The northern edge of Old Seoul is watched over by BukHanSan; the North Korea Mountains. Seoul is only 55km from North Korea, so I presumed the name referred to the North, but its actual significance is that the mountains dwell north of the Han River, the largest river in Korea. This river also cuts through Seoul, dividing Old Seoul from its recent developments.

I’ve yet to brave these mountains, not for their rounded, steep slopes and not their modest height, but for the thousands of Seoulites congregated along the trails. If the cultural complacency of blowing through fellow pedestrians -dislocating shoulders and fracturing elbows- that has evolved in the over-capacitated urban streets of Korea is any sign of what to expect on Seoul’s most popular mountain, I’m definitely choosing my day to go hiking with great deliberation. Seoul is a city of over ten million, with another twelve in the surroundings, and hiking is their national pastime.

Amidst the cell phone ringers, scooters, SLR cameras, and other various symptoms of modernity that flourish like bad perms and fermented soy beans in Seoul, there is one sacred place I’ve found that manages to evade the multitudes. Tucked on the side of InWangSan, one of BukHanSan’s initial foothills, there is a small, blue tiled village of Buddhist Temples and Shamanist Shrines.

Shamanism and Buddhism evolved side by side in Korea, and have influenced each other throughout their history in Korea. On most Korean temple grounds, there is even a small Shamanist shrine dedicated to San Shin, and other mountain spirits. Korean shamans, known as “mudang”, are intercessors between spirits and human beings. In a “Gu’t” ceremony, the mudang will offer sacrifices, such as candles, incense, rice or meat, and perform ceremonies while beating a steel drum, chanting, dancing, waving five different colored flags, and other rituals to attract and evoke communication with the spirits. It had an important role in the traditions of rice farmers and fisherman, but as Korea flocks to urban life, agriculture and its ways are diminishing, along with the role of the mudang.

InWangSan was once known as the White Tiger Mountain, but they have been hunted to extinction a long time ago. The Korean equivalent to, “Once upon a time…” is, “When tigers smoked pipes…” but now, “Once, when there were tigers…” seems more practical. Its current name means the Benevolent King Mountain and was named for the first King of the Joseon Dynasty. Buddhism was established as the state religion in the sixth century, but as Neo Confucianism began to overrun the aristocratic community, fundamental contrasts between the two philosophies couldn’t elude conflict. Eventually Confucianism overcame and Buddhism was exiled to the mountains.

From InWangSan, you can look down on the Joseon’s grandest palace, but just beyond the ancient fortresswall that divides the mountain, the monks and shamans were not disturbed. The path leading up the hill is steep and when you arrive at the site, there are corridors of brusque stairways entwining the temples. The atmosphere is still old even though between the buildings you can peer down towards the towers of Seoul. Walking through the village, a part of you is taken back and separated from the usual existence. The mountain is swathed by the prevalent scents of wax and incense that mingle with the aroma of sacrificial alcohol, poured to the Gods. Dishes of raw pork are set outside temples. The spirits must still be fed, and in Korea they are fed well.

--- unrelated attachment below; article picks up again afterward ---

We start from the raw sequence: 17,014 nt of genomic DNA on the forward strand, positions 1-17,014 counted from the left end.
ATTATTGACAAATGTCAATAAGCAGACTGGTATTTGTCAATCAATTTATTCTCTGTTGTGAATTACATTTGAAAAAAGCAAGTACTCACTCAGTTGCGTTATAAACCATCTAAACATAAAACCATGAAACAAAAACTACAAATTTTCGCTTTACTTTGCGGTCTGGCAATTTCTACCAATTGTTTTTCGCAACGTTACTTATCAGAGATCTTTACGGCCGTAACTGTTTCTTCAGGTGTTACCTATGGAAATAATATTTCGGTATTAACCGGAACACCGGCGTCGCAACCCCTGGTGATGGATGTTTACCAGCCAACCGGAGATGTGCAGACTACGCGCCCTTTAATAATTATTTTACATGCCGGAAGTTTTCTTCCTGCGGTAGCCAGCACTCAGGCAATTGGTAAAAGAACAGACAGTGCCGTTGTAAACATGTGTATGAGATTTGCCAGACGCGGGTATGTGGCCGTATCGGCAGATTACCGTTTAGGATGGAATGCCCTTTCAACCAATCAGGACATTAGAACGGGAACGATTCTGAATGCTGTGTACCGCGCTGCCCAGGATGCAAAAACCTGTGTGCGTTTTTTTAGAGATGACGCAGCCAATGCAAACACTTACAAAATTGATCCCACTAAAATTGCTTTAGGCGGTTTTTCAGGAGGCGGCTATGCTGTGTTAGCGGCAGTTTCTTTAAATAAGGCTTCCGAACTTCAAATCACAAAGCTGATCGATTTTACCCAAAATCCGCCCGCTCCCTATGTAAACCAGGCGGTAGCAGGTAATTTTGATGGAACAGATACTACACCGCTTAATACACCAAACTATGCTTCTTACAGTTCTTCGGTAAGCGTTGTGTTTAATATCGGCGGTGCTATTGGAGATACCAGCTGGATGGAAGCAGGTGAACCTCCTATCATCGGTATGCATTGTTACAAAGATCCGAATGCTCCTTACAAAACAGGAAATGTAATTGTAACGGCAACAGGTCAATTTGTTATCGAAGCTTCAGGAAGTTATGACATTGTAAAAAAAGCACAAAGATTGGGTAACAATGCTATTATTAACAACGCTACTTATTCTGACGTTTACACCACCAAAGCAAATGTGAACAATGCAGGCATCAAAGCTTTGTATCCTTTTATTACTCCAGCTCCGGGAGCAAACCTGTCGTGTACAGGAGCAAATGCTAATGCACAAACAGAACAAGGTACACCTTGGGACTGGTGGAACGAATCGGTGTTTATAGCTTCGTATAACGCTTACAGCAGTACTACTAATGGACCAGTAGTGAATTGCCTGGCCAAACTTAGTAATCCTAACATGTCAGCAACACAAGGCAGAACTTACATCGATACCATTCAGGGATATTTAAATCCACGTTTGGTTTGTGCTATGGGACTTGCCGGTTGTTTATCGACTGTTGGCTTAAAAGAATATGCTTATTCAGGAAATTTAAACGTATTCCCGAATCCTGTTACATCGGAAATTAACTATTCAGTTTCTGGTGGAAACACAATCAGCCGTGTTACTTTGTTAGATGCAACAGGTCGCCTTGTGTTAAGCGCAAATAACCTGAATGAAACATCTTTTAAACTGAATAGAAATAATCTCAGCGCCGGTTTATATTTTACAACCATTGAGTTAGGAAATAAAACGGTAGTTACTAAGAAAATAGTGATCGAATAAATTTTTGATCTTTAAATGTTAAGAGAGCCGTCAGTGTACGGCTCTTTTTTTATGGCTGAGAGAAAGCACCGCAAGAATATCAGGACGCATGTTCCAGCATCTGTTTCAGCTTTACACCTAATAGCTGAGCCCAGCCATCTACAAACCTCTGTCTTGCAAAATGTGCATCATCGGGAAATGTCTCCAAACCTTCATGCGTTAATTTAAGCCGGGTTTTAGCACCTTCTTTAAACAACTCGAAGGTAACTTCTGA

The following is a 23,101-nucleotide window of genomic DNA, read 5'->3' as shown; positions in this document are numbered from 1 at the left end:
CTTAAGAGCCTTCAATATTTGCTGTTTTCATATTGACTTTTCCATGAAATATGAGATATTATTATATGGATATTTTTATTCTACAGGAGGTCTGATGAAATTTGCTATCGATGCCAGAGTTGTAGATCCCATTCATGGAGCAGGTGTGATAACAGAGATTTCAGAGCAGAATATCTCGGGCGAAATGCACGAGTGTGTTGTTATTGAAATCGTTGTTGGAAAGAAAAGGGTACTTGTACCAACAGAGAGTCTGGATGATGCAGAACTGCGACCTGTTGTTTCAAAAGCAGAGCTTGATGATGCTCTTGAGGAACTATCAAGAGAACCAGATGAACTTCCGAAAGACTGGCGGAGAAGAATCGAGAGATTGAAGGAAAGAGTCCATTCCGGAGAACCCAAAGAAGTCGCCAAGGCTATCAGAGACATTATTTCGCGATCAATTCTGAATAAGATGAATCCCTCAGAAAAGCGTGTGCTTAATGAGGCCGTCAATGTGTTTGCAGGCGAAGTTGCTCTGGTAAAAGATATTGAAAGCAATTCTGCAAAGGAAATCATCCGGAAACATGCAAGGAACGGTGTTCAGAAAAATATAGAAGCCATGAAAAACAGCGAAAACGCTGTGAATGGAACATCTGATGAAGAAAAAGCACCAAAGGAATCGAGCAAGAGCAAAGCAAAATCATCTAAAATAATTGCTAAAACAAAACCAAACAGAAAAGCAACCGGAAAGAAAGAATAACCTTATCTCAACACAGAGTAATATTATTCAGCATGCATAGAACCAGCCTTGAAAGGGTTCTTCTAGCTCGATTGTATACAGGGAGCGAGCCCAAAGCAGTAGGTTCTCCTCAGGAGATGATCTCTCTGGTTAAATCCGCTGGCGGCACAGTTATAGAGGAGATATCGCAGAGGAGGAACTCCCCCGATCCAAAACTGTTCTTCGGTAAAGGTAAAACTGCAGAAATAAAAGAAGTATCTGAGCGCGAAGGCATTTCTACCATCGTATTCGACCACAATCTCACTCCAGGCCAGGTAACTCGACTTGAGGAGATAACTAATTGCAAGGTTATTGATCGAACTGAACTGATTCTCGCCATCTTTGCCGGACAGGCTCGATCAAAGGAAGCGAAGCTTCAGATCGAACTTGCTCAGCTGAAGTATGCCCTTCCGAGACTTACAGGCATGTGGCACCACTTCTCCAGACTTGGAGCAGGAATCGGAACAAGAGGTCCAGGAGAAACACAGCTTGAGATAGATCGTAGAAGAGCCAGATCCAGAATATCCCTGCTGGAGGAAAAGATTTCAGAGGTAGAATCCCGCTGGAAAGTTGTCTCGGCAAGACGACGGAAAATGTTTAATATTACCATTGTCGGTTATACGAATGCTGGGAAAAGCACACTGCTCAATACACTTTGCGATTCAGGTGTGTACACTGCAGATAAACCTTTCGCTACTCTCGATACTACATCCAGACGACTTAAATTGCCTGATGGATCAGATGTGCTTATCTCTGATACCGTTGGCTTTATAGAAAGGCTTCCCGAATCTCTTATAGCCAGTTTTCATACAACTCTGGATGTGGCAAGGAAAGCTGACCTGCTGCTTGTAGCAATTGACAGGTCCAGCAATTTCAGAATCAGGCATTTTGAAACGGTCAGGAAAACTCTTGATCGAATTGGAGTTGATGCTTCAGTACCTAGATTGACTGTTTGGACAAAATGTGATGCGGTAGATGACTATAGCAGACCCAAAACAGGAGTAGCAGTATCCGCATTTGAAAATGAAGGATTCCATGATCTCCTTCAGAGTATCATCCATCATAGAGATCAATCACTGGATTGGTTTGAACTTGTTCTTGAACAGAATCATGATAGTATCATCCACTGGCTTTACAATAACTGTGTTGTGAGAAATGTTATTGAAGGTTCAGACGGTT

A straight climb up the stairway brings you to SeonBawi, the Zen Rocks. Seon is Korean Zen, and Bawi is the name given to specials rocks. The rocks are said to resemble a robed monk, and are really an amazing formation. Expectant mothers crowd in front of them, praying for the birth of a son. Behind the rocks, empty liquor bottles are piled high and a path around and over the hill. A large round stone sits half way up the mountain, with steps worn into the side. Sitting there, you can look down at the temples, at SeonBawi, and you have clear sight of the entire city. The seven hundred year old fortress wall is to your right, just below it stretches the Grand Palace, andSeoul Tower is facing you. Continuing on, you walk along the foot of the small cliffs, where there’s an ancientBuddha craved in the rock. This is where you will see many mudang engaging the spirits with their Gut. Once you reach the side of the cliff, you can climb up the wall, and follow it along the trail into BukHanSan.

I walked back to the boulder and sat through the evening. I watched as dusk approached and the sun went down, the city lit up with office towers, traffic lights, and assorted neon. Two weeks later, I returned in the wee hours and watched the scene in reverse. As the smog along the horizon began to glow, like tarnished gold, the city’s lights eventually went out. I cherished the moment of apparent solitude, listening to the dogs howling in the hill above me. As dawn broke, the bitter winds of the waking spirits gusted through me. The closer the sun came to rising, the more I shivered. Soon, the morning sun warmed my face, and the winds withered. The flocks of magpies were my only companions. I extended my stiffened joints and made it back down to join the millions.


One response »

  1. Great post! Thank you. I’ve done a bit of hiking on Buk Han San – it always seemed more like negotiating the stairs up/down the subway in New York City than hiking in the high mountains of the U.S.

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